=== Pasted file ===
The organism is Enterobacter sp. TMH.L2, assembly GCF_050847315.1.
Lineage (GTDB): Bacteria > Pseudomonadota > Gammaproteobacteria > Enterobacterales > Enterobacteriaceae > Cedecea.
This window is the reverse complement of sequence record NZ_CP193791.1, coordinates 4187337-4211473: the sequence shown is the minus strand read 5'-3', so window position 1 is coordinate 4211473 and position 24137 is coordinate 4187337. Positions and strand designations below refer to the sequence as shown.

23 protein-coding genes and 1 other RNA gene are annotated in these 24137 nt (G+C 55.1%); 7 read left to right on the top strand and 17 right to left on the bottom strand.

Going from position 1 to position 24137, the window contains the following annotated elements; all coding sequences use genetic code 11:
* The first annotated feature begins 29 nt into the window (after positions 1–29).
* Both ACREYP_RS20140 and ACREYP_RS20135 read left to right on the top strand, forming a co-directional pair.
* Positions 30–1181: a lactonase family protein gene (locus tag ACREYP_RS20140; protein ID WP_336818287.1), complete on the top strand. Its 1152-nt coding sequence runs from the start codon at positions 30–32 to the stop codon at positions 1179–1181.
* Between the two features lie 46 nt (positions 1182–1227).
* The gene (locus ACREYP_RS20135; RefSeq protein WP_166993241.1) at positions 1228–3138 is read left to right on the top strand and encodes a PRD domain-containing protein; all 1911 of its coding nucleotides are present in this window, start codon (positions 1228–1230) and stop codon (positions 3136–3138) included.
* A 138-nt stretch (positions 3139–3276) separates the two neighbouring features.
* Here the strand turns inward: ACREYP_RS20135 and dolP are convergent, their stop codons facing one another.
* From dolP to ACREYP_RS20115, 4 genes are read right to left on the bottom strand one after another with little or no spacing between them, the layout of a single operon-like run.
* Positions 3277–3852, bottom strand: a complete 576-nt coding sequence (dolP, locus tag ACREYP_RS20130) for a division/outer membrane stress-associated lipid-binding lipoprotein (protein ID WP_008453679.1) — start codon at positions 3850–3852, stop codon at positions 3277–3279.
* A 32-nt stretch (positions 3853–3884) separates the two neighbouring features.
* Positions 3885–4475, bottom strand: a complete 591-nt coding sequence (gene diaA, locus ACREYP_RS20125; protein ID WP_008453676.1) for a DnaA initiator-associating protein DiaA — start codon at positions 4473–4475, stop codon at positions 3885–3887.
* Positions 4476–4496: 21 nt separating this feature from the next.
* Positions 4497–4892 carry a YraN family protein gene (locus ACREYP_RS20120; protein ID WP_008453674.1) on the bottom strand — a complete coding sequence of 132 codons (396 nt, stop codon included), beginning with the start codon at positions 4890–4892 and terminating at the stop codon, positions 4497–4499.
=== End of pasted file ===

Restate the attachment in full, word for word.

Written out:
The organism is Enterobacter sp. TMH.L2, assembly GCF_050847315.1.
Lineage (GTDB): Bacteria > Pseudomonadota > Gammaproteobacteria > Enterobacterales > Enterobacteriaceae > Cedecea.
This window is the reverse complement of sequence record NZ_CP193791.1, coordinates 4187337-4211473: the sequence shown is the minus strand read 5'-3', so window position 1 is coordinate 4211473 and position 24137 is coordinate 4187337. Positions and strand designations below refer to the sequence as shown.

23 protein-coding genes and 1 other RNA gene are annotated in these 24137 nt (G+C 55.1%); 7 read left to right on the top strand and 17 right to left on the bottom strand.

Going from position 1 to position 24137, the window contains the following annotated elements; all coding sequences use genetic code 11:
* The first annotated feature begins 29 nt into the window (after positions 1–29).
* Both ACREYP_RS20140 and ACREYP_RS20135 read left to right on the top strand, forming a co-directional pair.
* Positions 30–1181: a lactonase family protein gene (locus tag ACREYP_RS20140; protein ID WP_336818287.1), complete on the top strand. Its 1152-nt coding sequence runs from the start codon at positions 30–32 to the stop codon at positions 1179–1181.
* Between the two features lie 46 nt (positions 1182–1227).
* The gene (locus ACREYP_RS20135; RefSeq protein WP_166993241.1) at positions 1228–3138 is read left to right on the top strand and encodes a PRD domain-containing protein; all 1911 of its coding nucleotides are present in this window, start codon (positions 1228–1230) and stop codon (positions 3136–3138) included.
* A 138-nt stretch (positions 3139–3276) separates the two neighbouring features.
* Here the strand turns inward: ACREYP_RS20135 and dolP are convergent, their stop codons facing one another.
* From dolP to ACREYP_RS20115, 4 genes are read right to left on the bottom strand one after another with little or no spacing between them, the layout of a single operon-like run.
* Positions 3277–3852, bottom strand: a complete 576-nt coding sequence (dolP, locus tag ACREYP_RS20130) for a division/outer membrane stress-associated lipid-binding lipoprotein (protein ID WP_008453679.1) — start codon at positions 3850–3852, stop codon at positions 3277–3279.
* A 32-nt stretch (positions 3853–3884) separates the two neighbouring features.
* Positions 3885–4475, bottom strand: a complete 591-nt coding sequence (gene diaA, locus ACREYP_RS20125; protein ID WP_008453676.1) for a DnaA initiator-associating protein DiaA — start codon at positions 4473–4475, stop codon at positions 3885–3887.
* Positions 4476–4496: 21 nt separating this feature from the next.
* Positions 4497–4892 carry a YraN family protein gene (locus ACREYP_RS20120; protein ID WP_008453674.1) on the bottom strand — a complete coding sequence of 132 codons (396 nt, stop codon included), beginning with the start codon at positions 4890–4892 and terminating at the stop codon, positions 4497–4499.